Perilous Love

Jan Selbourne and I have become friends through our love of writing. I have to say, her writing and dedication to facts in her historical novels is impressive. Because of this I invited her to share a bit about what inspired her to write Perilous Love which I could not put down.

Thank you very much Eileen for inviting me to talk about my book Perilous Love

April 25 was Anzac Day in Australia and New Zealand.

On the 25th of April 1915 the Australian and New Zealand Army Corps formed part of the allied expedition which landed at 5.30 am on the Gallipoli (Turkey) peninsula. These became known as Anzacs and the pride they took in that name continues.  

When WW1 began in 1914, Australia and New Zealand were part of the British Empire. We were young countries with populations of only 4.9 million and 1.1 million respectively. That didn’t stop our young men from lining up to join the fight 13,000 miles away. A grand adventure to teach the Germans a lesson and be home by Christmas. Some fretted the action would be over before they got there. They weren’t to know that four long brutal years later 62,000 Australians and 16,500 New Zealanders would never see home again.   

Each year, except for 2020, Australia and New Zealand hold dawn services in each city and town and again at 11.30am – 5.30am in Turkey – to remember the Anzacs and all those who served and who gave their lives in wars and conflicts and peacekeeping operations.  Each year an enormous crowd gathers at the Gallipoli Peninsula for an Anzac dawn service in harmony with the Turkish government and people.

My grandfather enlisted in early 1915 and served in Egypt and the battlefields of Belgium and France. It was at Etaples (France) Army Base Camp housing up to 100,000 British, Canadian, Scottish and Anzac forces that he actually bumped into his brother, whom he had not seen for six years. Both men returned home but the deaths and carnage and appalling conditions on the Western Front left a terrible mark on them.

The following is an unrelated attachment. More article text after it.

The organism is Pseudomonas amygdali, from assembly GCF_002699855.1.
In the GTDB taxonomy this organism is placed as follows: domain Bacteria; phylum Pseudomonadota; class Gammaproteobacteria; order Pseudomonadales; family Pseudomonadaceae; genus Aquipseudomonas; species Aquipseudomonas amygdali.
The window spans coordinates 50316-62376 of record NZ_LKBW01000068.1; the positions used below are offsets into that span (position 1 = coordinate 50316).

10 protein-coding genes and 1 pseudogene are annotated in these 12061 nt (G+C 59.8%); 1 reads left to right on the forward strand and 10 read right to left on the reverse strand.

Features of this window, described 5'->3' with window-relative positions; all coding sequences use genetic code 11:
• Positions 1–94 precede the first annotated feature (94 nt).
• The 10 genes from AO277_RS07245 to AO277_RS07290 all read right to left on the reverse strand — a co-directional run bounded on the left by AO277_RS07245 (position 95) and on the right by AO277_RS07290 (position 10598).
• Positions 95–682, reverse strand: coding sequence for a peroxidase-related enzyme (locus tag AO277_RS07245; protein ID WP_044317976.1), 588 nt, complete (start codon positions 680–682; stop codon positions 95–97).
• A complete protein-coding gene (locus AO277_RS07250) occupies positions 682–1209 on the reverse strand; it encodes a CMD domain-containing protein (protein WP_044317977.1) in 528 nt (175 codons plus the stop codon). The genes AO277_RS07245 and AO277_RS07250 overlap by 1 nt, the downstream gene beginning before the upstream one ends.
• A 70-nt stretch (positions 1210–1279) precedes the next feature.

I could see why when I visited those battlefields a few years ago. Miles of beautiful soft green countryside until our guide held up enlarged photos of blackened, smoky wasteland. Not just the huge craters and bodies of horses and soldiers and overturned cannons but the toll on local citizens whose towns and farms were destroyed, and lives lost.  I wanted to write about it but couldn’t put it together.

It was not long after I came home that I read an article on how a person’s true character is revealed when faced with extreme danger or a life-threatening situation. For instance, the tough chest beating he-man turns to water and runs. The shy introvert steps up to face the danger head on. I had my story.

Perilous Love begins in 1914 England with Europe on edge after the assassination of an archduke.

Here’s the blurb –

Gabrielle Bryce’s plan to leave her miserable empty marriage ends when her estranged husband Adrian announces he’ll accompany her and their two children on the annual trip to Belgium. She wasn’t to know the British government ordered Adrian to find proof her aristocratic uncle is secretly supporting the German Empire’s quest for war.